If you want to run the best phishing simulation tests possible that actually make your people more risk-aware, do these three things.
1. Make Phishing Tests Real
Make your phishing tests as real as possible. As the military maxim goes, ‘train as you fight, fight as you train’. While training for the D-Day landings, soldiers were instructed to make pretend gunshot sounds instead of pulling the trigger to conserve ammo (blanks still need casings) for the real event. When the real event came, soldiers would occasionally revert back to their training and shout ‘Bang, Bang!’ instead of pulling the trigger.
Don’t send those awful phishing emails that so many vendors push on you. Forget the Microsift and Goggle emails and logos. Don’t be afraid to use all of the official logos, style guides, and trademarks. Criminals don’t care about trademark infringement. When organised crime comes after your colleagues it will be branded like the real thing.
The best phishing tests use either real emails from real companies and replace the original links with phishing links or real, high-quality phishing emails sent by actual criminals and run the same scenarios that criminals are running for real.
2. Provide Instant and Relevant Feedback When People Fail
When you make a mistake the greatest gift you can receive is instant feedback on exactly what you did wrong. Only with feedback can you perform better next time. When someone falls for your phishing test show them a simple web page with annotated screenshots of the exact email and website they clicked through to reach it.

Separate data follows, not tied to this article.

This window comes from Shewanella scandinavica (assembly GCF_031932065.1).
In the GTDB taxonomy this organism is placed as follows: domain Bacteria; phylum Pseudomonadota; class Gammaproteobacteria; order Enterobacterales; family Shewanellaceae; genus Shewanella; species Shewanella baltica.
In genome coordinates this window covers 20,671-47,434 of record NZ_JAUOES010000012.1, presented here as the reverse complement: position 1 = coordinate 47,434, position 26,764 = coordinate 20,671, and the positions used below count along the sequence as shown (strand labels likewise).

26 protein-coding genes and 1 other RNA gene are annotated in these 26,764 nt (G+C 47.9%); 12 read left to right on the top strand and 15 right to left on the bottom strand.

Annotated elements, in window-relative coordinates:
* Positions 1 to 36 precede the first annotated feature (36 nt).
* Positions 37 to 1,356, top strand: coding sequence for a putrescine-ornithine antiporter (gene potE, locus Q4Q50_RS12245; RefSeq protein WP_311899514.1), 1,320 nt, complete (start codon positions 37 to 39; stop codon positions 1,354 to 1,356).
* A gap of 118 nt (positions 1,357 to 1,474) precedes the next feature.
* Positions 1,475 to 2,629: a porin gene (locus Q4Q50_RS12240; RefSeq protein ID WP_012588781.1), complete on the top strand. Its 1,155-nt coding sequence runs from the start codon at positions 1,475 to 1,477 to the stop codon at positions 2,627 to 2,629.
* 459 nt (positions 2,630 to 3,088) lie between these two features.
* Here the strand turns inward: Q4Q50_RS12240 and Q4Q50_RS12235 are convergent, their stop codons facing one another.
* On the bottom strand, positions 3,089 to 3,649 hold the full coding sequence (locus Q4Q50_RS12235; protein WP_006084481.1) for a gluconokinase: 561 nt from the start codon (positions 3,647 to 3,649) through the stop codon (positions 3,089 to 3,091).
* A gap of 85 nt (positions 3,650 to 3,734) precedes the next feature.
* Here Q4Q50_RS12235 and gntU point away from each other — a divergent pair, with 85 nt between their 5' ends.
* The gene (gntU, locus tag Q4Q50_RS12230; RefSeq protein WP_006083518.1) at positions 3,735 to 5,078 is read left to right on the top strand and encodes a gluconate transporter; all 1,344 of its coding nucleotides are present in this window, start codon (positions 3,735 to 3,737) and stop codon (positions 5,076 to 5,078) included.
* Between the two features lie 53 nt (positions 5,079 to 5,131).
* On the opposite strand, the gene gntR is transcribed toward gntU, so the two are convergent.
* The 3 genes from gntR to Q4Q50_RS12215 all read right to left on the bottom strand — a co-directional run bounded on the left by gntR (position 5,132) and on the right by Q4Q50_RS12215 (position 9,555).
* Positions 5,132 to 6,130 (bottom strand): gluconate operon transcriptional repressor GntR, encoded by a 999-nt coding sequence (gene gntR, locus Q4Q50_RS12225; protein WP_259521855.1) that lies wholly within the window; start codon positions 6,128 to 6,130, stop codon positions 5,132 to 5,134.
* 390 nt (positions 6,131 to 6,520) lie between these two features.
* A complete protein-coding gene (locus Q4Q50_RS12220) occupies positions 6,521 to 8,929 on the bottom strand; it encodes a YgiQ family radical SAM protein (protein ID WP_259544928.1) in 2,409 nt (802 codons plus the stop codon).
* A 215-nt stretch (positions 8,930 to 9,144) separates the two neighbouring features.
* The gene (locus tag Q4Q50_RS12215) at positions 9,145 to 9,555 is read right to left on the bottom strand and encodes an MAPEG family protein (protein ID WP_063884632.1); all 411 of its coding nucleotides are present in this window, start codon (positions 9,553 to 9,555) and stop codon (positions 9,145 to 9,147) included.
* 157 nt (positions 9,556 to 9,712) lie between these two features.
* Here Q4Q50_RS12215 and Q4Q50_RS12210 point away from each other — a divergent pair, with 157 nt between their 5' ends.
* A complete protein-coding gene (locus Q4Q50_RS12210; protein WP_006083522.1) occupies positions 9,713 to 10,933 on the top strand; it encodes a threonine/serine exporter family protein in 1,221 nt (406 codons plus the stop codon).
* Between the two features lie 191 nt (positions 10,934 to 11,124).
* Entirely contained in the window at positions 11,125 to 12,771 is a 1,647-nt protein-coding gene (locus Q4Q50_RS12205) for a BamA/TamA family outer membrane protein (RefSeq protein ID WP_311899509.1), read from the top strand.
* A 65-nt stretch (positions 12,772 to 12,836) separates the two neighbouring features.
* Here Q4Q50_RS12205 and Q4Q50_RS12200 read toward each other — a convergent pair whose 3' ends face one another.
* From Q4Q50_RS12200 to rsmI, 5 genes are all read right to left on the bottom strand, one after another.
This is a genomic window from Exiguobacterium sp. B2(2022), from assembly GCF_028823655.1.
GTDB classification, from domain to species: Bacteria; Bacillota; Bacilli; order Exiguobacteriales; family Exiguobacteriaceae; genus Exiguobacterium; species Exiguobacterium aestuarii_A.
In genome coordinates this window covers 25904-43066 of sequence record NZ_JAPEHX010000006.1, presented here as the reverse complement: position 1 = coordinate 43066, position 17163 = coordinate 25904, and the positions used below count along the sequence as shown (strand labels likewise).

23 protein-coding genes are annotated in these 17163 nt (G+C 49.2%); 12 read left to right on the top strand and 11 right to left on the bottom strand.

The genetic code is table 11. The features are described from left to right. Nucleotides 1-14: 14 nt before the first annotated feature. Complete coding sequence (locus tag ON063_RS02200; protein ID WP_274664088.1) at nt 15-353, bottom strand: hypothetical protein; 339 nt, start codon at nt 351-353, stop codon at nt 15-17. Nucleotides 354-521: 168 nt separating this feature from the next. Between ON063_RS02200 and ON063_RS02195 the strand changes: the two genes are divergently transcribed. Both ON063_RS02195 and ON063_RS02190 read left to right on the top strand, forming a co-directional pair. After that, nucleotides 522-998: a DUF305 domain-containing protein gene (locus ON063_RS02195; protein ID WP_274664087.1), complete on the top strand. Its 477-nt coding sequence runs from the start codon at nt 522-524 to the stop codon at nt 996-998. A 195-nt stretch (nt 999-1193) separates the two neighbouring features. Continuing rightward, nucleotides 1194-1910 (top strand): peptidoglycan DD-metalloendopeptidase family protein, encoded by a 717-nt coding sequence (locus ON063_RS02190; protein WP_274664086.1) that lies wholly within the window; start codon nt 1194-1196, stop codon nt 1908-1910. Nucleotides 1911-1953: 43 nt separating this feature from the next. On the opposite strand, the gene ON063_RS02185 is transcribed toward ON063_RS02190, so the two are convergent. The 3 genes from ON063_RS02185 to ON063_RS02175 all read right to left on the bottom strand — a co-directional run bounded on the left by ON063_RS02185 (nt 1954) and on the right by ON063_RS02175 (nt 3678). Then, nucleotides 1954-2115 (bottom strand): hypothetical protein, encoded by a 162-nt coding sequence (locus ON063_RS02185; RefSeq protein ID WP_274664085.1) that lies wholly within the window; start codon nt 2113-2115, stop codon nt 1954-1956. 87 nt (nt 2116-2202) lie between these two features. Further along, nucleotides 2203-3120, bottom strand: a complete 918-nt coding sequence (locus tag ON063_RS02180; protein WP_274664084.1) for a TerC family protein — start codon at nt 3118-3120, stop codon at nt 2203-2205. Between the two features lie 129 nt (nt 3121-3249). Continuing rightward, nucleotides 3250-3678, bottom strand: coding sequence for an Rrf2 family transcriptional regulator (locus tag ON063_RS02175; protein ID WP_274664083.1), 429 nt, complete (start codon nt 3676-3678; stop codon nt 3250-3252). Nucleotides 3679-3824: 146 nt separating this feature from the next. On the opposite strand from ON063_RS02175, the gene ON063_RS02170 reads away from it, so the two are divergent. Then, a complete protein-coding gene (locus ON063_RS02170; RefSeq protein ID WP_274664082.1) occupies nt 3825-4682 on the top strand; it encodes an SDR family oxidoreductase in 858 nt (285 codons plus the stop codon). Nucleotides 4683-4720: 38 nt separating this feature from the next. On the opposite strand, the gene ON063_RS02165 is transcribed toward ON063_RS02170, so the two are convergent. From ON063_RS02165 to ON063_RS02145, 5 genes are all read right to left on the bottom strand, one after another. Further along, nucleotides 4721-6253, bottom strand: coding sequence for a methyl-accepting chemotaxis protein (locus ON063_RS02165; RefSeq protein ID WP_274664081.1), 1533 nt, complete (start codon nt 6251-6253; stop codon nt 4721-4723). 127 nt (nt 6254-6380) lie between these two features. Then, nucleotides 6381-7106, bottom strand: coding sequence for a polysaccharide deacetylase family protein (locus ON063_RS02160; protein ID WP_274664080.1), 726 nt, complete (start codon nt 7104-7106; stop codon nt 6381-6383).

Highlight all of the warning signs that were missed.
If you show me where I went wrong and what I should look for next time, there’s a pretty good chance I’ll be looking out for it in future.
Phishing awareness vendors don’t do this because it’s a lot of work. You need to send a test email to yourself and capture screenshots from your own company devices in order to make it look exactly like what the trainee just saw. Do it from a company mobile and company laptop with the standard mail clients. Leave all of the banners and buttons and other things that make up the normal experience. It should feel like you’ve just taken a screenshot of their own device and you’re displaying it back to them with added notes.
3. Give Repeat Victims Person-to-Person Phishing Awareness Training
Don’t send people mandatory video courses that they must watch before passing a quiz. Most people don’t watch them. They press play then go for coffee. They know that you track how long they spent watching it and they want you to leave them alone. When they return the click through the quiz and hope for the best, repeating until they get the correct multiple choice answers.
Instead, organise interactive, person-to-person training sessions to ask questions and listen instead of just lecturing. Either individually or within a small group of their peers. Sometimes people don’t understand why it’s such a big deal. Invest your time to show your commitment. Find out what motivates them and what concerns them in their own lives. And find a way to relate the risks they face online to their own reality as they perceive it.
If you found this useful, check out my article Inside a Real SMS Phishing Attack for an insight into how an identity theft phishing scam plays out.